College application essay tip

Weirdly, including painful memories and what you learned from them! Chances are, you also shared a mini-story that was interesting, entertaining and memorable. This college essay tip is by Janine Robinson, journalist, credentialed high school English teacher, and founder of Essay Hell , has spent the last decade coaching college-bound students on their college application essays.

Crafting an Unforgettable College Essay

I believe everyone has a story worth telling. Sometimes the seemingly smallest moments lead us to the biggest breakthroughs. No one is expecting you to solve the issue of world peace with your essay. Remember, this essay is about YOU.

The “By Zombies” Trick

What makes you different from the thousands of other applicants and their essays? Be specific. Use vivid imagery. This college essay tip is by Myles Hunter, CEO of TutorMe , an online education platform that provides on-demand tutoring and online courses for thousands of students.

My parents would have much preferred that I write about sports or youth group, and I probably could have said something interesting about those, but I insisted on writing about a particular fish in the pet store I worked at—one that took much longer than the others to succumb when the whole tank system in the store became diseased. It was a macabre little composition, but it was about exactly what was on my mind at the time I was writing it. I think it gave whoever read it a pretty good view of my 17 year-old self. I'll never know if I got in because of that weird essay or in spite of it, but it remains a point of pride that I did it my way.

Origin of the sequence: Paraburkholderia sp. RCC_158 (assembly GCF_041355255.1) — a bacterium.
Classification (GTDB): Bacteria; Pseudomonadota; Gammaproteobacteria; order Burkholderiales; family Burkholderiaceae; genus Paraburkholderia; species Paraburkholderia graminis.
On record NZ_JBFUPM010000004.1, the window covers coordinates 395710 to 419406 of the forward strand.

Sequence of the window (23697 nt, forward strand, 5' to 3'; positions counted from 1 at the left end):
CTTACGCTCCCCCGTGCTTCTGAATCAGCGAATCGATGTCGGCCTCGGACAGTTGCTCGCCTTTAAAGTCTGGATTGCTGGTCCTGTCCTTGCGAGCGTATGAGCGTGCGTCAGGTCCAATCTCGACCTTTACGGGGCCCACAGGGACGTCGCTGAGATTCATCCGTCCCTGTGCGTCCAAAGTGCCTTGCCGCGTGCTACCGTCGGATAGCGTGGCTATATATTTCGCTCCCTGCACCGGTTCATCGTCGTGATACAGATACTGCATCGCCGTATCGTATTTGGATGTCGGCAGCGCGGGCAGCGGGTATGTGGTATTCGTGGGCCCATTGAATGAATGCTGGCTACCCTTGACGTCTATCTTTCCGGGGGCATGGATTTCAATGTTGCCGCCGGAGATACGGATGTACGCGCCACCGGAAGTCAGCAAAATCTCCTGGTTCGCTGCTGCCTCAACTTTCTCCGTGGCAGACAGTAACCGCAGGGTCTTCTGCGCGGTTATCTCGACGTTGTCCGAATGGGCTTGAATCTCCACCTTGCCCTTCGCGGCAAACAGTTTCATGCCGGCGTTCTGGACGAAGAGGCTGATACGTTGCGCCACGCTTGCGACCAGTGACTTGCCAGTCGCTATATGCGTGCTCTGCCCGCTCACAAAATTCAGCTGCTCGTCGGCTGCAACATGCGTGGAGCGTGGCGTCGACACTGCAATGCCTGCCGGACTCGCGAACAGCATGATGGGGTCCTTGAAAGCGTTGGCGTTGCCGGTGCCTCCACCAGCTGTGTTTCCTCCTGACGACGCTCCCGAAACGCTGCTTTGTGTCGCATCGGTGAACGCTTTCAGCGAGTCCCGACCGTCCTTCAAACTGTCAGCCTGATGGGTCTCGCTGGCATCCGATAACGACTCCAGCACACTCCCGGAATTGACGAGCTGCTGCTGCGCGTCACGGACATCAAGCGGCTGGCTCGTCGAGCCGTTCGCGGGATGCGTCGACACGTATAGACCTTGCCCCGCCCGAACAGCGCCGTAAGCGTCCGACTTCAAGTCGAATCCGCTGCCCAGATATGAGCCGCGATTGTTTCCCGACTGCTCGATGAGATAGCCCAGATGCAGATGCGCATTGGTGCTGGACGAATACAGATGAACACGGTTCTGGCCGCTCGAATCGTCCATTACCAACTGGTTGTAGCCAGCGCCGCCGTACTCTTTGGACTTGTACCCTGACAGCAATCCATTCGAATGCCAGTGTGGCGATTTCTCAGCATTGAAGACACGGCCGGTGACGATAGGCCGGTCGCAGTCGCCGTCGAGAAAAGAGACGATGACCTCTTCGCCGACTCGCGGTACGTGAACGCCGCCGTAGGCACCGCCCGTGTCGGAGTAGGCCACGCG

This college essay tip is by Mike McClenathan, founder of PwnTestPrep , which has a funny name but serious resources for helping high school students excel on the standardized tests. Your admissions essay should go through several stages of revision. Ask your parents, teachers, high school counselors or friends for their eyes and edits. It should be people who know you best and want you to succeed. Take their constructive criticism in the spirit for which they intend—your benefit. The most obvious things make great topics.

What do I mean? Colleges want to learn about who you are, what you value and how you will contribute to their community. I had two students write about their vehicles—one wrote about the experience of purchasing their used truck and one wrote about how her car is an extension of who she is. We learned about their responsibility, creative thinking, teamwork and resilience in a fun and entertaining way. Don't tell them a story you think they want, tell them what YOU want. Of course you want it to be a good read and stay on topic, but this is about showing admissions who you are.

You don't want to get caught up in thinking too much about what they are expecting. Focus your thoughts on yourself and what you want to share. This college essay tip is by Ashley McNaughton, Bucknell University graduate and founder of ACM College Consulting , consults on applicants internationally and volunteers with high achieving, low income students through ScholarMatch.